Simon BOLDUC, PhD candidate, University of Sherbrooke, Quebec - Canada.

Simon Bolduc is a PhD candidate in the field of pedagogy in higher education at the University of Sherbrooke, Quebec, Canada. He is undertaking his doctoral thesis with financial support from the Forccast  program, which aims at characterizing the postures adopted by teachers in the situation of active pedagogy in order to adequately support students. He focuses in particular on the practices of teachers in cartography of controversies lectures offered in different higher education institutions. He has taken several field trips to Paris to observe classes and interview teachers. During his last trip to Paris in the spring of 2017, he offered a seminar course on the collectivization of teachers’ learning as a motor of pedagogical innovation to the Forccast partners and to the Active Pedagogy Lab team. He expresses here the substance of the exchanges that took place on 22 May 2017.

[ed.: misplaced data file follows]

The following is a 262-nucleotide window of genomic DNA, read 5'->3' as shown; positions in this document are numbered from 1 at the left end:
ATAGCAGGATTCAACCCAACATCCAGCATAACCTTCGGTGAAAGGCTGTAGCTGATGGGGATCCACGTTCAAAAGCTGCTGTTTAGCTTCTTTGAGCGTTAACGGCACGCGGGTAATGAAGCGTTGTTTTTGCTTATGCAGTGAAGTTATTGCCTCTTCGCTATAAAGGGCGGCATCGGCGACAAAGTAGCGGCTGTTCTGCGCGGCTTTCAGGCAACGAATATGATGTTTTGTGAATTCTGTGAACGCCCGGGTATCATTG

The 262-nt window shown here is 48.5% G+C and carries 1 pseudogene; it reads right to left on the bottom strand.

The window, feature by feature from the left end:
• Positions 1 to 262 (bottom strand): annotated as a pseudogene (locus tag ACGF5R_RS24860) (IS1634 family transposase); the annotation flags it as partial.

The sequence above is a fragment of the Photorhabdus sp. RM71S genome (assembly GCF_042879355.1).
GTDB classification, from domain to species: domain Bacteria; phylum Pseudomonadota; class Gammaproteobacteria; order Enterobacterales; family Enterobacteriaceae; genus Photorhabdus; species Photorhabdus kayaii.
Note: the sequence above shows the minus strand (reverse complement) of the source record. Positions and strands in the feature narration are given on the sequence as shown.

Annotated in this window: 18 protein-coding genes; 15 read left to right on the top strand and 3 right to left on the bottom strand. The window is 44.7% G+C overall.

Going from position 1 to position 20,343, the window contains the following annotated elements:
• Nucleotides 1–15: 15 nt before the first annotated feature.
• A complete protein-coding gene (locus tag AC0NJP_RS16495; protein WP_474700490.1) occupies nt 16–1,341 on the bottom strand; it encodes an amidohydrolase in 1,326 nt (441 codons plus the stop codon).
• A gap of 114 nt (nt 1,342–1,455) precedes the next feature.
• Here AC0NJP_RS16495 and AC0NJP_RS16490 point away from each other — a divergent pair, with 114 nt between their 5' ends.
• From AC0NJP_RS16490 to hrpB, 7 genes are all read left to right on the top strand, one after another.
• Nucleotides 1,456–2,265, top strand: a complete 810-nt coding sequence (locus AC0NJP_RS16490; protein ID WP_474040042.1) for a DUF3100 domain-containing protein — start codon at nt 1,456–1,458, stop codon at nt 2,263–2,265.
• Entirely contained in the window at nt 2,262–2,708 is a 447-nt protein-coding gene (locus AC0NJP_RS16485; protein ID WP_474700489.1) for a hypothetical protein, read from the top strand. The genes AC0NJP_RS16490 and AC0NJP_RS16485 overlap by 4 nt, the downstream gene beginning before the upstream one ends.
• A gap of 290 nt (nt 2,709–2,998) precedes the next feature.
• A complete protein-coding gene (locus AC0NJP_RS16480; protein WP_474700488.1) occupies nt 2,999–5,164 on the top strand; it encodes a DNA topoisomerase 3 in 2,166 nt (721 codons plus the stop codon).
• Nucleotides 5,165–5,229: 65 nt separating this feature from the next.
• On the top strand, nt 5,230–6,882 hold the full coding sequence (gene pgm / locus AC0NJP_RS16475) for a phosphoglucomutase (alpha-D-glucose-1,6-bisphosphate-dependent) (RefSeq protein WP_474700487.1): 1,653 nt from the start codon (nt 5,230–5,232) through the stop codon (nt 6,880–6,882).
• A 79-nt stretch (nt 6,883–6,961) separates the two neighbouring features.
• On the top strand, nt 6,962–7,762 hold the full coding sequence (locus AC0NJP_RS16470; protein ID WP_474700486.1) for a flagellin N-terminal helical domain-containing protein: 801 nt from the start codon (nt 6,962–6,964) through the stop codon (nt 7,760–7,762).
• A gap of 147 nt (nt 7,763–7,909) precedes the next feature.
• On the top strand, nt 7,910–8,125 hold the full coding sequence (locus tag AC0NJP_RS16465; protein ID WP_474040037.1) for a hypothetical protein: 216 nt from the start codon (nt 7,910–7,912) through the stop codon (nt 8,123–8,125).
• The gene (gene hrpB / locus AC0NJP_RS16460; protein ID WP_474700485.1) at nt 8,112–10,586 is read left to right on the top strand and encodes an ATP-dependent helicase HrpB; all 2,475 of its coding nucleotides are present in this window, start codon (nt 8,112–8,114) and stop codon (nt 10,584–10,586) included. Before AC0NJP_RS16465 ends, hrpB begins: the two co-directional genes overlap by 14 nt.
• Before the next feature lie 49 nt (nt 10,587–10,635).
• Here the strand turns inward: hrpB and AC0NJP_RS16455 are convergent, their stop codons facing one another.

Bibliographical References